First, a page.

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OIL AND GAS LEASE -- Introduction
All parties to an oil and gas lease view development as the ultimate goal. To this end, provisions in a lease should permit the oil company freedom to carry out an efficient exploration, drilling, and development program. However, this freedom should be tempered by the interests of the mineral owner.
A sample of a general oil and gas lease can be found on the North Dakota State Land Department’s Mineral Management website: Sample of Oil and Gas Lease.
A note of caution: the contents of this web page discuss traditional lease provisions. Modern leases may vary these traditions to a considerable degree, so careful review of a lease by knowledgeable legal counsel is ESSENTIAL to gain a complete understanding of a particular lease form.
Most modern company-offered oil and gas leases can be divided into several parts: 1) “Habendum” or duration clause and possibly a delay rental clause; 2) Granting, warranty, and lesser-interest clauses; 3) Royalty clause and Bonus Payment; 4) Savings clauses; and 5) Other clauses.
1) HABENDUM CLAUSE (DURATION OF LEASE)
Oil and gas leases are generally divided into two separate time periods: the primary term and the secondary term:
The first period, or primary term, is the maximum number of years that the company has to decide whether or not to explore and drill for oil or gas. Generally, this term should be short—from one to three years (e.g., see paragraph 1 of the State lease where the primary term is five years).
In general for a lease to be extended beyond the primary term, the company must be producing oil or gas that is attributable to the leased tract or, as discussed below, engaged in operations related to drilling on the leased tract or on a unit that includes a portion of the leased tract. Otherwise, the lease will ordinarily terminate at the end of the primary term (e.g., see paragraph 3 of the State lease).
Generally, production (i.e., a producing lease) is defined as actual production in “paying quantities” over a reasonable period of time. In other words, the company must, over a reasonable period of time, earn a profit after deducting current operating expenses and marketing costs. The company may not be interested in operating a marginal well whereas the mineral owner may feel that any royalty payment is better than no payment. Accordingly, there can be times when a company and a mineral owner may not agree on whether production from a well justifies operation. In those situations, it may be a legal issue as to whether the company is obligated to operate a marginal well, that is, whether the well is producing a paying quantity.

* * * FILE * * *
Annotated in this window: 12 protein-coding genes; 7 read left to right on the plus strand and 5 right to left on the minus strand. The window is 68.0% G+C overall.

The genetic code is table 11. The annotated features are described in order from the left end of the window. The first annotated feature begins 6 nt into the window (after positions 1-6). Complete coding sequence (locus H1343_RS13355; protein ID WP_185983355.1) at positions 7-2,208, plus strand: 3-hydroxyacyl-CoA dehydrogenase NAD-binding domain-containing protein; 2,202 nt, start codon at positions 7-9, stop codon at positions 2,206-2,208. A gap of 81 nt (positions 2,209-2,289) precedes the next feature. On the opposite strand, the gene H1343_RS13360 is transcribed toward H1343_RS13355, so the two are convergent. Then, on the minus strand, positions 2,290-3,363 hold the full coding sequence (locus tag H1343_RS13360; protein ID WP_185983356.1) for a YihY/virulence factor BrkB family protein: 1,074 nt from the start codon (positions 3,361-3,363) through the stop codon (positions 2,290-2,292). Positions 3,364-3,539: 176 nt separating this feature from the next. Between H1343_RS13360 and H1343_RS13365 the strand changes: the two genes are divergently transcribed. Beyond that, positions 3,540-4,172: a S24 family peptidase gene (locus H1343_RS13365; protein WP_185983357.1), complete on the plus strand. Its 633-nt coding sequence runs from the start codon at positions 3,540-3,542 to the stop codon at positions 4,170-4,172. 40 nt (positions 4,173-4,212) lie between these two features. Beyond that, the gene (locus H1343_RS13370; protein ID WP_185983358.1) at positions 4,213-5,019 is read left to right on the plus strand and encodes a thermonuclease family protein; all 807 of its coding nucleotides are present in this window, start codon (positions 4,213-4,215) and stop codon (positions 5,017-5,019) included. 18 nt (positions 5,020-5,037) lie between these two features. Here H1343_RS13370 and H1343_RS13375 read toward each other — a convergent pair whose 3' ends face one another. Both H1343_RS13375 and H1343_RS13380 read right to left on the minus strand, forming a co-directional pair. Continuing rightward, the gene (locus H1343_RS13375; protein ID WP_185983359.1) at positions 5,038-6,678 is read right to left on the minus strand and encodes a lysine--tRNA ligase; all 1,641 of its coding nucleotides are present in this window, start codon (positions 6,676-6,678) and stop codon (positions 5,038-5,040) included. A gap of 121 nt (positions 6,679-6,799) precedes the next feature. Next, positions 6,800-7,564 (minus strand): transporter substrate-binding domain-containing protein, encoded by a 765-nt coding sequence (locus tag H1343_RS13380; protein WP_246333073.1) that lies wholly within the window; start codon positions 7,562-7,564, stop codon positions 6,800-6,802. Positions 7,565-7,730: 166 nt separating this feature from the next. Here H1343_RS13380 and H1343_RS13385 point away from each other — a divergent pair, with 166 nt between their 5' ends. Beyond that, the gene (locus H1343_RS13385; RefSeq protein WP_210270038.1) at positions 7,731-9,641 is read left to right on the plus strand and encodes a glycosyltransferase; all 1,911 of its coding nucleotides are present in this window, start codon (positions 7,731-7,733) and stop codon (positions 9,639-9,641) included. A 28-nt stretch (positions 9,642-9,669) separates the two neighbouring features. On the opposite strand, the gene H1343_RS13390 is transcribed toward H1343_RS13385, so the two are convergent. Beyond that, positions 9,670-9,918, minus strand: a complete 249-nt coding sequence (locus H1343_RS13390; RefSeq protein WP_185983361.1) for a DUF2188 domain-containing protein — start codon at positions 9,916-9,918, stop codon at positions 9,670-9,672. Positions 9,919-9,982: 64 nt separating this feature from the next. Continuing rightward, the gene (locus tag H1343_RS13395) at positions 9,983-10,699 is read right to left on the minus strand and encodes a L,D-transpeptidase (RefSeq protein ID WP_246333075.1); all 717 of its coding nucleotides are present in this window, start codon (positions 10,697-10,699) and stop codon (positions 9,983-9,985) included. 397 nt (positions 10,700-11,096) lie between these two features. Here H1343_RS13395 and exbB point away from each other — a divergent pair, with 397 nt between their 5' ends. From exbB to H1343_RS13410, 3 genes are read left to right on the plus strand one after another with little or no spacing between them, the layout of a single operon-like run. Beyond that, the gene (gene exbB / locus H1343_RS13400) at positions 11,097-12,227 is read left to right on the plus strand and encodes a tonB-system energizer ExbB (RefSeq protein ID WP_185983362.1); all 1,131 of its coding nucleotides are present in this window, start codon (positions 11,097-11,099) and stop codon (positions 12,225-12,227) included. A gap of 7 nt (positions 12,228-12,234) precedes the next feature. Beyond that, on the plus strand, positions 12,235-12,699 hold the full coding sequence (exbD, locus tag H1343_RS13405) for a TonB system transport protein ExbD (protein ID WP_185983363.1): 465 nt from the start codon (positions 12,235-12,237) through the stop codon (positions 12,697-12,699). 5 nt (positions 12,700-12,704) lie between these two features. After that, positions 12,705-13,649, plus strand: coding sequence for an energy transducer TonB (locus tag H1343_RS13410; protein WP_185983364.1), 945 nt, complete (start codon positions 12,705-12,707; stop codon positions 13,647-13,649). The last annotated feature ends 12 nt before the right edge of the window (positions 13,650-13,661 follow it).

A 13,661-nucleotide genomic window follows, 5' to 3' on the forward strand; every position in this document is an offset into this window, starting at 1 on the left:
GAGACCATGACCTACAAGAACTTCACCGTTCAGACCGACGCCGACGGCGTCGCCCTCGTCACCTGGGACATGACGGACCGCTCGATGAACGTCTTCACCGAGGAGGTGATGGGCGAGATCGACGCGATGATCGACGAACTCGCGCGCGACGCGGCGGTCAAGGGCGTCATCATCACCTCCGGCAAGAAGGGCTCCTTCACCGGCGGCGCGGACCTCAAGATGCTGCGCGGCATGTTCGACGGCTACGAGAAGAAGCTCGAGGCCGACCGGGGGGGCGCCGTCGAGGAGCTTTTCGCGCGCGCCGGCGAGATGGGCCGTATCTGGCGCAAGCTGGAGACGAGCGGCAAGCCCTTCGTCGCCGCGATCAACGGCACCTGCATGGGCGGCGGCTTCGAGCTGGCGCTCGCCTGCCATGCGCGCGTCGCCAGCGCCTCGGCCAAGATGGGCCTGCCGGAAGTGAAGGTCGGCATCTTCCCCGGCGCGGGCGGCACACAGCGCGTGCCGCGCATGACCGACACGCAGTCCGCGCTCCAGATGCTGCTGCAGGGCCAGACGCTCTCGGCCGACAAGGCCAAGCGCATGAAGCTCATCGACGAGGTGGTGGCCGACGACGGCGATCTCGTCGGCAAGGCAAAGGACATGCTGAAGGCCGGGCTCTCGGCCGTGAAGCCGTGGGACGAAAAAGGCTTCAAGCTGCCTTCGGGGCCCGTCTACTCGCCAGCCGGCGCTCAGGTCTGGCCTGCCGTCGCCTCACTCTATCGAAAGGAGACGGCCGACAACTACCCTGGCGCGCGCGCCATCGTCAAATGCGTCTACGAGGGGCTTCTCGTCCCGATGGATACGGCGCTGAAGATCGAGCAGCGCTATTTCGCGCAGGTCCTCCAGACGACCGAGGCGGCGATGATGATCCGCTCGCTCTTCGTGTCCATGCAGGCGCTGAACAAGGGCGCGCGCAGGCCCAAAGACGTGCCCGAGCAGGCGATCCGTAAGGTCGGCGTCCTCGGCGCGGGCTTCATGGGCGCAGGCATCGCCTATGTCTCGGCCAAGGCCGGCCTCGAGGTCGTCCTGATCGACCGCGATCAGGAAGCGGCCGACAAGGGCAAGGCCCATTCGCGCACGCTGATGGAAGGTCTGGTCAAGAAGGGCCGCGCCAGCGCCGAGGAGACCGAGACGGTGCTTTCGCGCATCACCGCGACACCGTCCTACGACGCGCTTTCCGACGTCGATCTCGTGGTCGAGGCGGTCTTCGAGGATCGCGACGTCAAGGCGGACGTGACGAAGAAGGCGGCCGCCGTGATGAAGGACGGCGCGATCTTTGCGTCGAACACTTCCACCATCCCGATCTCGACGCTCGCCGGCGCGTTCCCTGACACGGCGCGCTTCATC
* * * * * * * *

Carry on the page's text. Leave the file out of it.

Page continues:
Mineral owners will point out that paying quantities does not require a profit over and above the sunk costs of exploration, drilling, and completion. Thus, a well may produce in paying quantities by producing only a few barrels of oil per day. Indeed, about 30% of onshore oil production in the United States comes from “marginal” wells (i.e., wells that produce 10 or less barrels of oil per day). In a small minority of states (North Dakota is not believed to be among them), production in paying quantities does not mean actual production, but only capability of production.
The State lease in North Dakota refers to “commercial quantities” (e.g., see paragraph 1 of the State lease).
If production in paying quantities is established, the lease will continue into its secondary term. Generally, the applicable clause may read, "This lease will remain in force and effect for a term of  years and as long thereafter as oil or gas produced” (e.g., see paragraph 1 of the State lease).
Delay Rental Payments
For the privilege of delaying the start of the drilling during the primary term of the lease, the lease may provide for the payment of a delay rental during the primary term. The amount of delay rental is usually nominal (e.g., $1.00 per mineral acre) and is generally paid annually during the primary term but only if a well has not been “commenced”. Because primary terms in modern leases are often short (e.g., 1 to 3 years), many leases do not provide for delay rentals or expressly provide that all delay rentals have been prepaid as part of the bonus. If the lease primary term is short (e.g., 1 to 3 years) and if the acreage leased under a single lease is kept small (e.g., 160 acres) (see below), negotiating for delay rentals should be a low priority.
A mineral owner should carefully consider the following recommendations:
Above all, recognize that an oil and gas lease is potentially long term. It may last for decades -- even long after the mineral owner has died.
Last Updated July 30, 2010
This material is intended for educational purposes
only. It is not a substitute for competent legal counsel. Seek appropriate
professional advice for answers to your specific questions.
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